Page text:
The Confederate War Records for the 40th Alabama and the 62nd Alabama
The military units of Hiram Steele and Elijah Fincher
The Unit Histories of Hiram and Elijah Fincher, C.S.A.
Hiram enlisted as a private in Company A, 40th Alabama Infantry Regiment, when he was not yet 20 years old. Company A consisted of men primarily from Pickens and Mobile Counties, Alabama. Hiram had gone to Mobile to enlist in May, and the unit was mustered into the Confederate services at Fort Morgan, Alabama in late May, 1861. Few units in the South can claim to have seen more action, or tougher fighting than the 40th Alabama. Each of it's major engagements has been the subject of countless books. Each story was a history lesson in and of itself. Take, for instance, the involvement of the 40th Alabama in the Siege of Vicksburg...
General Ulysses Simpson Grant had encircled the city of Vicksburg by a grand flanking movement south of the city, across the Mississippi River, to Jackson, Mississippi. There a battle was fought on May 14, 1862. On May 16, Grant was victorious at the Battle of Champion Hill to the west of Jackson and east of Vicksburg. The next day a battle was fought at Big Block River Bridge even closer to Vicksburg. On May 18, the Union forces arrived at the Confederate entrenchment surrounding the key city which controlled the Mississippi River. Then U.S. Grant made a mistake- He assumed that the Confederates were demoralized and could not withstand a major attack. So, he ordered none other than General William Tecumseh Sherman to attack the "Stockade Redon" fortification which guarded the Old Graveyard Road into the heart of Vicksburg itself.
What Grant did not know was that the Confederate commander, General Pemberton, had kept a large number of his forces in reserve and away from the engagements at Big Block River Bridge and Champion Hill. The 40th Alabama was one of those units. When Sherman attacked on the morning of May 19, the 40th was already the veteran of several engagements and at the Stockade Redon, ready for the Union charge. The attack was a Confederate victory.
Grant refused to give in, and ordered another major attack on the morning of May 22nd. For a second time, the 40th Alabama was involved in repulsing the Federals with merciless fire f rom their position. In the heat and terror of battle they earned the nickname of "The Alabama Sharpshooters". Grant withdrew his attack and resigned himself to having to take Vicksburg by siege.
The siege succeeded where the attacks could not. Pemberton refused unconditional surrender on July 3rd, and was offered parole for his men until a prisoner exchange could be arranged. On July 4th, Vicksburg fell, and Hiram Fincher went to a parole camp in Demopolis, Alabama. The 40th lived to fight another day. The names of those fights are famous: Chickamauga, Chattanooga, Missionary Ridge, and the Siege of Atlanta. It was near Atlanta that Hiram was shot in the right leg. He had to have the leg amputated, and on August 11, 1864, left this world as a result of his surgery.
Elijah was called into service as a youngster with other 16 to 18 year-olds in the 62nd Alabama at the very time that Hiram's life was near an end. He was to fight around the Mobile Bay area until his Capture at Spanish Fort on April 9, 1865. He was taken as a prisoner of war to Ship Island, Louisiana until his release.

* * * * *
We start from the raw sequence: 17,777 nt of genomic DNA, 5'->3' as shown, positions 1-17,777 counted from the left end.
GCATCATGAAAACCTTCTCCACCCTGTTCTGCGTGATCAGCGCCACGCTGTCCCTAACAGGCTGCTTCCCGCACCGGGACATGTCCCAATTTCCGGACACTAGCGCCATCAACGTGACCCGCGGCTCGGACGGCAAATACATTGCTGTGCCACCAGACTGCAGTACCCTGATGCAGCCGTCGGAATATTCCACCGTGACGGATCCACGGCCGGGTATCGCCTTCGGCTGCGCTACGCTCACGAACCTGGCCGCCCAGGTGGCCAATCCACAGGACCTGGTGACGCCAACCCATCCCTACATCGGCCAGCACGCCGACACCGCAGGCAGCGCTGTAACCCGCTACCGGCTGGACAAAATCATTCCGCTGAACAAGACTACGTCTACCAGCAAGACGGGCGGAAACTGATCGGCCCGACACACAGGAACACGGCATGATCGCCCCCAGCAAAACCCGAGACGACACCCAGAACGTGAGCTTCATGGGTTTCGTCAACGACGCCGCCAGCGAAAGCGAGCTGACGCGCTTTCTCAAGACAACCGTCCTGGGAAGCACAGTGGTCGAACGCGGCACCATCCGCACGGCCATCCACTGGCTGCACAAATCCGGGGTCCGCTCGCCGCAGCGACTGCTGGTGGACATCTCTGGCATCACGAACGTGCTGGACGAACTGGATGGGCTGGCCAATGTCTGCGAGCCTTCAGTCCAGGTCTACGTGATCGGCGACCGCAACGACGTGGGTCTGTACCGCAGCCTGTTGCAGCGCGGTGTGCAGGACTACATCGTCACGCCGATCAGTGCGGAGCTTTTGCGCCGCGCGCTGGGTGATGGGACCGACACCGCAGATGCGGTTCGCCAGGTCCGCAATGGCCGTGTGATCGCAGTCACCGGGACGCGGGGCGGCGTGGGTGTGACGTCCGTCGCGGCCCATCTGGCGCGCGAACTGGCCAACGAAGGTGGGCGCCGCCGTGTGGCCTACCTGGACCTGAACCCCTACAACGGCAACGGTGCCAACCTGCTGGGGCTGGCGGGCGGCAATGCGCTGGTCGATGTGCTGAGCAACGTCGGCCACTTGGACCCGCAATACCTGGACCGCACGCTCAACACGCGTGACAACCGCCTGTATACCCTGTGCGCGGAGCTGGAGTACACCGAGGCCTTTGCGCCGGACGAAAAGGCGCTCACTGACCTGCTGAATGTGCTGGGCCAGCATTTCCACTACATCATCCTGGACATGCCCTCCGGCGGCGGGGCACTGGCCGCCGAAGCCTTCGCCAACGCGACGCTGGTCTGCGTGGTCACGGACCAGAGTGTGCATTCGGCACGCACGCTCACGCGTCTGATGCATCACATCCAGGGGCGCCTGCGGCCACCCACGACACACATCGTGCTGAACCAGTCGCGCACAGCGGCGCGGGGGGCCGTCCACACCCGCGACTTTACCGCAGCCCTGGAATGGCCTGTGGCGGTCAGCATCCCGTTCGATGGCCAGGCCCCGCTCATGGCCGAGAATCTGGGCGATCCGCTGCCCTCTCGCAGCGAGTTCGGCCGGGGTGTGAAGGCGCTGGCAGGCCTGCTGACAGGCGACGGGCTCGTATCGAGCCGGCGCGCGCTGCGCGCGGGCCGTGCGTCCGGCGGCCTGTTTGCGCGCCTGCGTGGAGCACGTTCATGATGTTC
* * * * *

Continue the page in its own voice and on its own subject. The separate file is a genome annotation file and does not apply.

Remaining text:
The South's end was complete. It used teenagers to try and open up the port of Mobile to a starving Confederacy, and failed in the very city where Hiram Fincher had proudly signed on with the 40th Alabama. The fall of Vicksburg divided the Confederacy, the fall of Atlanta assured Lincoln of re-election, and the Union control of Mobile strangled the South.
Elijah Fincher lived to tell the story, and to marry Septima Abigail Anderson on May 2, 1866 in Sumter County, Alabama. Those who have these pages in their hands are the descendants of that union.
SIXTY-SECOND ALABAMA INFANTRY
Like almost all Civil War units the Sixty-Second Alabama Infantry was frequently known by an alternate designation derived from the name of its commanding officer. Names of this type used by or for the regiment are shown below.
Two higher command assignments have been found for the Sixty-Second Alabama Infantry. These are identified below.
Sept. 3, 1864 Thomas' Brigade, Department of the Gulf
Nov. 1, 1864 Thomas' Command, District of the Gulf, Department of Alabama, Mississippi, and East Louisiana
At various times during the unit's career it served at Fort Blakely and in Spanish Fort. Most members of the regiment served as infantry while smaller numbers served as artillerymen.
During its career the Sixty-Second Alabama Infantry participated in a number of engagements. These are identified below. Numbers after the events locate them on the map following this history.
Operations in Mobile Bay 91) against Forts Gaines (2) and Morgan (3), Ala. Aug. 2 - 23, 1864
Affair, Mobile Bay, Ala. (1) Oct. 9, 1864
Campaign against Mobile, Ala. (4) and its Defences March 17 - April 12, 1865
Skirmish near Spanish Fort, Ala. (5) March 26, 1865 Evacuation, Canoe Station, Ala. (6) March 26, 1865
Siege and Capture, Spanish Fort (5) and Fort Blakely (7), Ala. March 27 - April 9, 1865
Bombardment and Capture, Batteries Huger (8) and Tracy (9), Ala. April 9 - 11, 1865
Evacuation, Mobile, Ala. (4) April 11, 1865
Skirmish, Whistler's Bridge (Eight Mile Creek), Ala. (10) April 13, 1865
Surrender, Citronelle, Ala. (11) May 4, 1865
Records show that most of the members of the Sixty-Second Alabama Infantry were captured when Spanish Fort fell on April 9, 1865. It is probable that only about one hundred officers and enlisted men of the regiment were still with it when the unit surrendered.